Time and time again we see that professional soccer players and their contracts aren't really bound by anything. Contracts might as well not even have time lengths as players will more or less move on regardless of manager and club power. Sir Alex recently bucked the trend by tying Rooney down to a new contract by offering more money. There is a direct correlation between money and loyalty. More money means more loyalty. Such is the case with Rooney, who only pledged his future and loyalty to Manchester United after his wages had been increased.
Rooney was persuaded not only by the promise of more marquee recruitment's, but the added bonus of a £200,000 a week contract once incentives are worked in, was probably the bigger persuader. In the case of Darren Bent, a player with a hugely influential role when it comes to Sunderland's position in the table, sixth to be precise, he decided to jump ship to a team sitting just three points above the relegation zone in 16th.
The claims Bent made calling Villa a "massive" club are merely laughable; all the more laughable is the fact that he left a team with the potential to challenge for a spot in Europe, to join a team in a relegation battle. Bent confessed his love for Sunderland when he stated, “I can't believe how well it's gone. If the offer of an extension came up I'd be more than happy to sign it. It's all about the football up here. It's all passion, passion, passion.”
The Mackems took him into their heart and believed the affection was reciprocated when, three months ago, Bent hinted he had found his spiritual home: “I like Sunderland. I like the people. It’s a really nice part of the world.” All this really confessed was that despite true happiness, a player will always seek a move once wage increases are promised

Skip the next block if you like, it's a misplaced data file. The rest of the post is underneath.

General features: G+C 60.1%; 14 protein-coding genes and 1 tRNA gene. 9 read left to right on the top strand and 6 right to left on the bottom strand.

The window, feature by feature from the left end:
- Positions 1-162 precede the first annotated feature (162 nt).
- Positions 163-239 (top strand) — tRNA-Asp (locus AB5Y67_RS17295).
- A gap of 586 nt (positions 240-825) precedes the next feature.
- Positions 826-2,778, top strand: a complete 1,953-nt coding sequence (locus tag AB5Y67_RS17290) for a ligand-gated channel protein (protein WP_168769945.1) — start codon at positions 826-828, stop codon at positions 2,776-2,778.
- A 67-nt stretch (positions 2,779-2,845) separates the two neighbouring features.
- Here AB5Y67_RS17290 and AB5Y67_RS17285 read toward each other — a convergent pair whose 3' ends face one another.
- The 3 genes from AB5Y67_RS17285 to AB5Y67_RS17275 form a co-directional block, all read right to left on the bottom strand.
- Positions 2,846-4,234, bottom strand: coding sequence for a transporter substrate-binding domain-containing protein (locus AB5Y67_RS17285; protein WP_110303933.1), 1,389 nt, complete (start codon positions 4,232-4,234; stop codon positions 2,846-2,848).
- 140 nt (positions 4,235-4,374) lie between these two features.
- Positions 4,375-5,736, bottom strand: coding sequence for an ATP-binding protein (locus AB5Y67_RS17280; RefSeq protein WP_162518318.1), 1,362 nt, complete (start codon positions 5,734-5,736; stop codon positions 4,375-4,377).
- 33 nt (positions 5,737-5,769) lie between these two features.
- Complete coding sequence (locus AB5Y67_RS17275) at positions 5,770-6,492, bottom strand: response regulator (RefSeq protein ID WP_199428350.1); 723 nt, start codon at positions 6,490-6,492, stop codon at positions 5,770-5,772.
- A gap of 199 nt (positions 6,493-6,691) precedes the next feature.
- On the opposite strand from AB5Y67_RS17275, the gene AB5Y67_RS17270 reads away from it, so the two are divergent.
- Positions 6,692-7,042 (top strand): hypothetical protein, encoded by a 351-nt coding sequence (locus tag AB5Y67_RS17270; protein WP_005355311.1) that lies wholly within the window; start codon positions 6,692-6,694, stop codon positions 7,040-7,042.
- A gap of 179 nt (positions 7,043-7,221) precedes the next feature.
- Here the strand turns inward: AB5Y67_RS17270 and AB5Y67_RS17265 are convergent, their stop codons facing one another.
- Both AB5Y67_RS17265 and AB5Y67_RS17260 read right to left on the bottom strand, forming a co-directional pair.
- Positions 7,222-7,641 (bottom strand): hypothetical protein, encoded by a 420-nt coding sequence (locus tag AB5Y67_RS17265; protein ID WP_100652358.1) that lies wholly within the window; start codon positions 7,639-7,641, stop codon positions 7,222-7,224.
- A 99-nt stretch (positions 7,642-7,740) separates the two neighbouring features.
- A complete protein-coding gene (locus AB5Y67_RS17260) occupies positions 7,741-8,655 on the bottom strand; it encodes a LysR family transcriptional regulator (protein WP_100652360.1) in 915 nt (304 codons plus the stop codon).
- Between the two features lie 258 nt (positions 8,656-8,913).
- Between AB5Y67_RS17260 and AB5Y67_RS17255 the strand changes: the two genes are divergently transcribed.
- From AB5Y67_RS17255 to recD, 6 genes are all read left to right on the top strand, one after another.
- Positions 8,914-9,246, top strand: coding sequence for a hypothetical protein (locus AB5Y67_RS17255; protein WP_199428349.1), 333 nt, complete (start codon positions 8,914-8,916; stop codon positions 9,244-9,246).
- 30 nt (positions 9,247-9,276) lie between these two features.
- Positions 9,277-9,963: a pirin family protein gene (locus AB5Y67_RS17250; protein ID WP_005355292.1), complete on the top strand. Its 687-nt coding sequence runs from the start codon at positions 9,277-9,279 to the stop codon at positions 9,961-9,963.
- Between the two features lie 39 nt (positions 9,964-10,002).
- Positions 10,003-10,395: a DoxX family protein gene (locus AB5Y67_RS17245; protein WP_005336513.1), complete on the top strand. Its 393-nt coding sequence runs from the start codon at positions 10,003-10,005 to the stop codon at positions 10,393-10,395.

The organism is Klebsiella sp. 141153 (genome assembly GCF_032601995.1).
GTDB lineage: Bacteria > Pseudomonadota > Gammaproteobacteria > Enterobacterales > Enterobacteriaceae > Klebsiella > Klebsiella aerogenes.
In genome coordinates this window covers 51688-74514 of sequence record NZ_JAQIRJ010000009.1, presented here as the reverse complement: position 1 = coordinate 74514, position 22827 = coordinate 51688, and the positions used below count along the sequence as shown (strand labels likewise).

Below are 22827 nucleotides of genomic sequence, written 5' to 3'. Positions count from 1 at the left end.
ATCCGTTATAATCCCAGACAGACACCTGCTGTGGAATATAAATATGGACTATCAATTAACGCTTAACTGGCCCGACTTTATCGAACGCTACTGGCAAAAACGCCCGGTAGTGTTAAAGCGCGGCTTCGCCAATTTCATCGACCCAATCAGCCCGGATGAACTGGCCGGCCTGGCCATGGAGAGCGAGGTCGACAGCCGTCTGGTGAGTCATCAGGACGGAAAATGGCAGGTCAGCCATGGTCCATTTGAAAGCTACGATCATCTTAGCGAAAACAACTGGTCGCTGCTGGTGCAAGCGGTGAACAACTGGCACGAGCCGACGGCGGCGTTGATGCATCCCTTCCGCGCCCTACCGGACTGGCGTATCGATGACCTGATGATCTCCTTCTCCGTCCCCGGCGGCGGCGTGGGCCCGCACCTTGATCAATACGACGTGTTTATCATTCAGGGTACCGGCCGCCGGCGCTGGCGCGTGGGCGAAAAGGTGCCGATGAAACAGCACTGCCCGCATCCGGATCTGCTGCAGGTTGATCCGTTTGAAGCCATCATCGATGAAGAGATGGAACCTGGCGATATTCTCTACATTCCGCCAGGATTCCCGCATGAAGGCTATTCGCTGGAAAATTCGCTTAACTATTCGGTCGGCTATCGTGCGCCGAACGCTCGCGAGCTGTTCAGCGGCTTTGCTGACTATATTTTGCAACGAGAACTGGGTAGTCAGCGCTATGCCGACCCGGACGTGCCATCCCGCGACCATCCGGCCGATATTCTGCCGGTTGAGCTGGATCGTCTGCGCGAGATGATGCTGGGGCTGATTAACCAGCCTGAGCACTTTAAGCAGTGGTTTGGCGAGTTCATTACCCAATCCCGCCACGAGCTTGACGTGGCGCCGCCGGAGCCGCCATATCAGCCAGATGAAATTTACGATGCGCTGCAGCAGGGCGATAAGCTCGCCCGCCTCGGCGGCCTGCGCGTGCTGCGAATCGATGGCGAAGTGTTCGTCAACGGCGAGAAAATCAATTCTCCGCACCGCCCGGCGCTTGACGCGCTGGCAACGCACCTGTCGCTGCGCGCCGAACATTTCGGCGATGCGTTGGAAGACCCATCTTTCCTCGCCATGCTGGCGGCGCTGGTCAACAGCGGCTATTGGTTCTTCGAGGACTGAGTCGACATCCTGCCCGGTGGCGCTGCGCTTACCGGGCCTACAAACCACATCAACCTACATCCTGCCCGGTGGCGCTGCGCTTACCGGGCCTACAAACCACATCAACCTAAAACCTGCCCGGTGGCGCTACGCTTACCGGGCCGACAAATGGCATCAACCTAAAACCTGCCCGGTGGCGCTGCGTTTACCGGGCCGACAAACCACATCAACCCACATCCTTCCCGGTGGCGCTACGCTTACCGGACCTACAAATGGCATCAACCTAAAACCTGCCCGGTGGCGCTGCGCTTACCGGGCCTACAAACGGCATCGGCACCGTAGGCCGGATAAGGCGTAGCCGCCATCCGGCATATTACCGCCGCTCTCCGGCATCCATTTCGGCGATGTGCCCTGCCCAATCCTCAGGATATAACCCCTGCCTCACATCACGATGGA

What Darren Bent has shown us is the unfortunate reality that loyalty is more and more a common theme shared only by fans to their respected club, and a concept that is not demonstrated by the players. Steve Bruce, the manager of Sunderland, has shown us that managers can easily stoop to the same level as their players.
Darren Bent had over two more years at Sunderland. If Bruce really wanted to, he could have laid down the law and simply told Bent no and proved that contracts actually hold some meaning. Bruce could have then soothed Bents temptation to relocate to a "massive" club by offering Bent a pay raise. Bruce willing to take the money and run isn't all that different than Bent following the money.
Bruce wanted the money for his transfer disposal, and the fact that he is now crying foul in an attempt to unite with the Mackems, is disrespectful to the fans. Bruce knew what he was doing when he agreed to sell, and besides, Bruce is more than capable of making some moves in the remaining transfer window, and shuffling his team with the money generated from the sale of Darren Bent. Fact of the matter is, as soon as a pay raise and promise of new ambitions and challenges emerge, players, despite their previous claims of happiness and loyalty to the club, will typically leave.
The ongoing debate of happiness over money crosses all professions, whether on a field, office or otherwise. To some, money guides the way through their working careers; others, follow what makes them happy. I'd like to believe that more people care about true happiness than they do about big paychecks, the commitment to happiness is often enough of an incentive for people, but in the current case of soccer, as Darren Bent proves, happiness is an emotion that comes and goes depending on the amount of money being offered. Loyalty in the beautiful game is becoming loyalty to the highest bidder.
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